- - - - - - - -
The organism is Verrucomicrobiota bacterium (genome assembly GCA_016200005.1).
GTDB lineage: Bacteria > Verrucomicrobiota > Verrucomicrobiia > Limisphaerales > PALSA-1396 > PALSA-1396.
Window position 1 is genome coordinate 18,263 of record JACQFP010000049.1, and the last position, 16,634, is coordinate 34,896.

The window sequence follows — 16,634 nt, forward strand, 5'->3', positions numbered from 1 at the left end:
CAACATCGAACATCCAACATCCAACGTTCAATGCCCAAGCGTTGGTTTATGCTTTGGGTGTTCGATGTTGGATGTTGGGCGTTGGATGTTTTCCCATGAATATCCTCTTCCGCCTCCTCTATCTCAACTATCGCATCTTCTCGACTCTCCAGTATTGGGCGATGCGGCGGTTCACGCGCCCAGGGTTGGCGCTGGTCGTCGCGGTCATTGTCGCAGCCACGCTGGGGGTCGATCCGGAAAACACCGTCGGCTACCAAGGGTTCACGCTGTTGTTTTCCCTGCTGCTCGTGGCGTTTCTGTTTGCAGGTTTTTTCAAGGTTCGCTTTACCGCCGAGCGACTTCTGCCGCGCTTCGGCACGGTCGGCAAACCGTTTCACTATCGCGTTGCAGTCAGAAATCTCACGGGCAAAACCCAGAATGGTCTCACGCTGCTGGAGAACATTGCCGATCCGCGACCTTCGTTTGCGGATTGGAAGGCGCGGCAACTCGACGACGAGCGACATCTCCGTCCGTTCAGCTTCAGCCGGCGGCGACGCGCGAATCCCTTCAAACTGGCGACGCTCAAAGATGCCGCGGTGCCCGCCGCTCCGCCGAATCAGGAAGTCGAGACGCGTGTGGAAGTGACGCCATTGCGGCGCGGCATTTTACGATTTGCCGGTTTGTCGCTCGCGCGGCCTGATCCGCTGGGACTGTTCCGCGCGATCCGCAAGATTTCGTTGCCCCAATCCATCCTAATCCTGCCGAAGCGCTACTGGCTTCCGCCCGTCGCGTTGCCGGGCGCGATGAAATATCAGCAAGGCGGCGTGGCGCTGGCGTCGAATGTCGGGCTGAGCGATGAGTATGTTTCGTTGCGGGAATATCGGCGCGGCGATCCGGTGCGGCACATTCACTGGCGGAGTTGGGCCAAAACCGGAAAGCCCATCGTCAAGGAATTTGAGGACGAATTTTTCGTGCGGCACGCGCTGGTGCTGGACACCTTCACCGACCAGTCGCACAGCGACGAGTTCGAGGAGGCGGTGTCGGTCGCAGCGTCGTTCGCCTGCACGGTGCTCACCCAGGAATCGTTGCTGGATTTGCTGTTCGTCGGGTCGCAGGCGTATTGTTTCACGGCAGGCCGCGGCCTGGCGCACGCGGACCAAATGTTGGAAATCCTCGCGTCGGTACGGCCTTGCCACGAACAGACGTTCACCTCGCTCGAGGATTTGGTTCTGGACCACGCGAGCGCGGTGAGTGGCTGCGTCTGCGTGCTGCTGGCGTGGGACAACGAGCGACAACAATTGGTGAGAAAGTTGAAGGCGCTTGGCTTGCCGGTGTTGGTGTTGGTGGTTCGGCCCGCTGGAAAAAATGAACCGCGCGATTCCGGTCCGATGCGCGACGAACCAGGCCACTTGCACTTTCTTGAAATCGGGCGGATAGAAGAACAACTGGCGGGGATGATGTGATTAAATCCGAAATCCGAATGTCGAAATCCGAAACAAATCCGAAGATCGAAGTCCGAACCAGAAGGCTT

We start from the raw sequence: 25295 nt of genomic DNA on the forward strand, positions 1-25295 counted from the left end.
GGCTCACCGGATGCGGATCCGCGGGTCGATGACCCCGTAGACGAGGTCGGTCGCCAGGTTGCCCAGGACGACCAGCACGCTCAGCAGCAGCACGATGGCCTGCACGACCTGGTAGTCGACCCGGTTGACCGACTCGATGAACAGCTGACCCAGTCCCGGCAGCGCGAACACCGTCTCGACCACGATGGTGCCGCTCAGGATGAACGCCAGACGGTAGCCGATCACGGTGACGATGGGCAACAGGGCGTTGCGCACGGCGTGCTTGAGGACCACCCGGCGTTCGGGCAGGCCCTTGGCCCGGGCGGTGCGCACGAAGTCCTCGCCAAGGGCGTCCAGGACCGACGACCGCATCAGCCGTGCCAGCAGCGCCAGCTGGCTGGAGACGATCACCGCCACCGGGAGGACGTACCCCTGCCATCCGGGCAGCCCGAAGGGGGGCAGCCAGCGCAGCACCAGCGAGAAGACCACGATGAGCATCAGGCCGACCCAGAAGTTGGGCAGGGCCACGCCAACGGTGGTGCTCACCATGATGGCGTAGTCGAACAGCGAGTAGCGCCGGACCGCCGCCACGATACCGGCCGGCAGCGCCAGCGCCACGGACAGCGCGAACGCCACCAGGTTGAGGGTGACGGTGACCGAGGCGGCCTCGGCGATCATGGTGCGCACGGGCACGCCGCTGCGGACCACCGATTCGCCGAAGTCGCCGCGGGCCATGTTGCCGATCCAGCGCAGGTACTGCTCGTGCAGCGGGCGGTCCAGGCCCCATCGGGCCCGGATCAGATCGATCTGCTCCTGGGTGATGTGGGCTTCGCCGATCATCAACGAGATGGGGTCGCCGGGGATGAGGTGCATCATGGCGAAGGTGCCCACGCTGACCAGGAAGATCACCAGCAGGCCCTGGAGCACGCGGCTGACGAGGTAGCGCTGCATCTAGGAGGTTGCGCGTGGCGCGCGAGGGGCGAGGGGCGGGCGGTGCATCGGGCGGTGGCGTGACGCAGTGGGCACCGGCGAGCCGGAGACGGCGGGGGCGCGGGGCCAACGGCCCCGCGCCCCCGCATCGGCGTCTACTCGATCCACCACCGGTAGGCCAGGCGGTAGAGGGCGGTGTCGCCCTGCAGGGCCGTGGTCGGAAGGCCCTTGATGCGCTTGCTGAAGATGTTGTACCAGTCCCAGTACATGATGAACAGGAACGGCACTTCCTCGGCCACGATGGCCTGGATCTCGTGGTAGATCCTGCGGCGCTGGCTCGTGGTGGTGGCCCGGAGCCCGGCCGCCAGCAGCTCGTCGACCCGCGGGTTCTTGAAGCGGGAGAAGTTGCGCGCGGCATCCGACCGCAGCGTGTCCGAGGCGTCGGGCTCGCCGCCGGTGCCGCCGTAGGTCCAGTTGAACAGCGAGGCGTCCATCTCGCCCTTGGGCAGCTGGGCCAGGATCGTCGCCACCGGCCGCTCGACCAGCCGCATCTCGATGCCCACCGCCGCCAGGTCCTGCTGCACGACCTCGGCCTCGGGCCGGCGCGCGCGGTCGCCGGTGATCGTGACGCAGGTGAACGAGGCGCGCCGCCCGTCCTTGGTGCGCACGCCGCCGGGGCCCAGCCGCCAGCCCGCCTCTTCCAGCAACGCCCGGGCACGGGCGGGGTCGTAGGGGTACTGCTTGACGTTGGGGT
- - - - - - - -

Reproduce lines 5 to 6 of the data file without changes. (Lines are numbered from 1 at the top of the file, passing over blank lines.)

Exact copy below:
CAACATCGAACATCCAACATCCAACGTTCAATGCCCAAGCGTTGGTTTATGCTTTGGGTGTTCGATGTTGGATGTTGGGCGTTGGATGTTTTCCCATGAATATCCTCTTCCGCCTCCTCTATCTCAACTATCGCATCTTCTCGACTCTCCAGTATTGGGCGATGCGGCGGTTCACGCGCCCAGGGTTGGCGCTGGTCGTCGCGGTCATTGTCGCAGCCACGCTGGGGGTCGATCCGGAAAACACCGTCGGCTACCAAGGGTTCACGCTGTTGTTTTCCCTGCTGCTCGTGGCGTTTCTGTTTGCAGGTTTTTTCAAGGTTCGCTTTACCGCCGAGCGACTTCTGCCGCGCTTCGGCACGGTCGGCAAACCGTTTCACTATCGCGTTGCAGTCAGAAATCTCACGGGCAAAACCCAGAATGGTCTCACGCTGCTGGAGAACATTGCCGATCCGCGACCTTCGTTTGCGGATTGGAAGGCGCGGCAACTCGACGACGAGCGACATCTCCGTCCGTTCAGCTTCAGCCGGCGGCGACGCGCGAATCCCTTCAAACTGGCGACGCTCAAAGATGCCGCGGTGCCCGCCGCTCCGCCGAATCAGGAAGTCGAGACGCGTGTGGAAGTGACGCCATTGCGGCGCGGCATTTTACGATTTGCCGGTTTGTCGCTCGCGCGGCCTGATCCGCTGGGACTGTTCCGCGCGATCCGCAAGATTTCGTTGCCCCAATCCATCCTAATCCTGCCGAAGCGCTACTGGCTTCCGCCCGTCGCGTTGCCGGGCGCGATGAAATATCAGCAAGGCGGCGTGGCGCTGGCGTCGAATGTCGGGCTGAGCGATGAGTATGTTTCGTTGCGGGAATATCGGCGCGGCGATCCGGTGCGGCACATTCACTGGCGGAGTTGGGCCAAAACCGGAAAGCCCATCGTCAAGGAATTTGAGGACGAATTTTTCGTGCGGCACGCGCTGGTGCTGGACACCTTCACCGACCAGTCGCACAGCGACGAGTTCGAGGAGGCGGTGTCGGTCGCAGCGTCGTTCGCCTGCACGGTGCTCACCCAGGAATCGTTGCTGGATTTGCTGTTCGTCGGGTCGCAGGCGTATTGTTTCACGGCAGGCCGCGGCCTGGCGCACGCGGACCAAATGTTGGAAATCCTCGCGTCGGTACGGCCTTGCCACGAACAGACGTTCACCTCGCTCGAGGATTTGGTTCTGGACCACGCGAGCGCGGTGAGTGGCTGCGTCTGCGTGCTGCTGGCGTGGGACAACGAGCGACAACAATTGGTGAGAAAGTTGAAGGCGCTTGGCTTGCCGGTGTTGGTGTTGGTGGTTCGGCCCGCTGGAAAAAATGAACCGCGCGATTCCGGTCCGATGCGCGACGAACCAGGCCACTTGCACTTTCTTGAAATCGGGCGGATAGAAGAACAACTGGCGGGGATGATGTGATTAAATCCGAAATCCGAATGTCGAAATCCGAAACAAATCCGAAGATCGAAGTCCGAACCAGAAGGCTT

We start from the raw sequence: 25295 nt of genomic DNA on the forward strand, positions 1-25295 counted from the left end.